Matthew Petty is an impressive and capable guy.  The three story mixed use building above is his first project as a small developer.  (Full disclosure; my able partner David Kim designed this building).

Follow this Link and check out a video of Matthew explaining how Incremental Development works in an introduction lecture in Conway, Arkansas.  I think this is the best video of an IncDev intro presentation to date.

Three Story Urbanism? No Problem.

 

I think it is important and valuable to build Accessible/Adaptable apartments as  currently required under HUD’s Fair Housing Design Manual .  Here’s how to do that in a straightforward three story walk-up building you could build with ordinary residential construction trades in your local market:

The requirement for apartment building or mixed use buildings containing four or more units, and built without an elevator is that all of the ground floor units must be Accessible/Adaptable.  If the 1st floor has no residential units on it, (say because the ground floor is occupied by commercial space or parking garages), then the next floor (the 2nd floor) becomes the “Ground Floor” for the purposes of compliance with the federal Fair Housing Act and you would have to install an elevator for access to that floor unless the building was adjacent to a steep enough grade to provide access to the 2nd floor without an elevator or lift.  As I explained in an earlier post that seems to be getting a fair amount of play, The International Building Code (IBC) allows you to build a three story TYPE V (wood frame) structure with fire sprinklers with a single exit stair, as long as the upper floors do not have more than 4 units on each of them and that the travel distance from the farthest location within each unit is less than 125 feet from the exit stair enclosure.  Follow the link for the specific IBC code citations:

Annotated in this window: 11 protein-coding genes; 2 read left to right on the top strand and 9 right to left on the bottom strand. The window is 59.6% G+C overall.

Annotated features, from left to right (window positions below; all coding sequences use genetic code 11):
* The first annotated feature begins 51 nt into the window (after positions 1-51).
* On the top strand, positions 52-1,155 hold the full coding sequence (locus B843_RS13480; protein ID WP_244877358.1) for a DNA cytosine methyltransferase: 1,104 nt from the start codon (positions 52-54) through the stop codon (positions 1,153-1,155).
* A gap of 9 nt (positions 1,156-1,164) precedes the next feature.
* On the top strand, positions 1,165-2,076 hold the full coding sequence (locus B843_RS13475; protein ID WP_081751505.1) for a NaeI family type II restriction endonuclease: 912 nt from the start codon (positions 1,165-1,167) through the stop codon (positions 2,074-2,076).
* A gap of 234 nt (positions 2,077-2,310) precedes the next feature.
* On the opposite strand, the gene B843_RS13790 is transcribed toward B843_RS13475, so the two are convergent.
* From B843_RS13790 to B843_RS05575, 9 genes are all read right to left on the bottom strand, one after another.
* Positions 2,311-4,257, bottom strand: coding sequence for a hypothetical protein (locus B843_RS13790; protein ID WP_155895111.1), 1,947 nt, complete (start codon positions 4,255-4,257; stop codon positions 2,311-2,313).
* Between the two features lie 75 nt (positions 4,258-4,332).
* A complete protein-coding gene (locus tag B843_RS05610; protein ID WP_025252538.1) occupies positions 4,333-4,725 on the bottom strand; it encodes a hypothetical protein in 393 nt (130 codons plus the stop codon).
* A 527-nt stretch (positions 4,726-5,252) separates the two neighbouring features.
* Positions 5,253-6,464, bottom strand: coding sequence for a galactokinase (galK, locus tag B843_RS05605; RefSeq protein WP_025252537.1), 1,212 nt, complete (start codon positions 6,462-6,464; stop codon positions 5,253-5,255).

Another Look at how to build a 3 story building without an elevator

The photos above show some capably designed 3 story buildings.  It is possible to do this.  If you have doubts and you need some help,  I suggest that you contact the good folks at Union Studio in Providence, RI They designed the two 6-plex buildings on the lower left or Eric Brown at Brown Design Studio in Savannah Eric designed the white 6-plex walk-up in the larger image on the right.  My able partner David T. Kim designed the 22 unit Hutchinson Green Apartments in the upper left as our first major project after the Great Recession.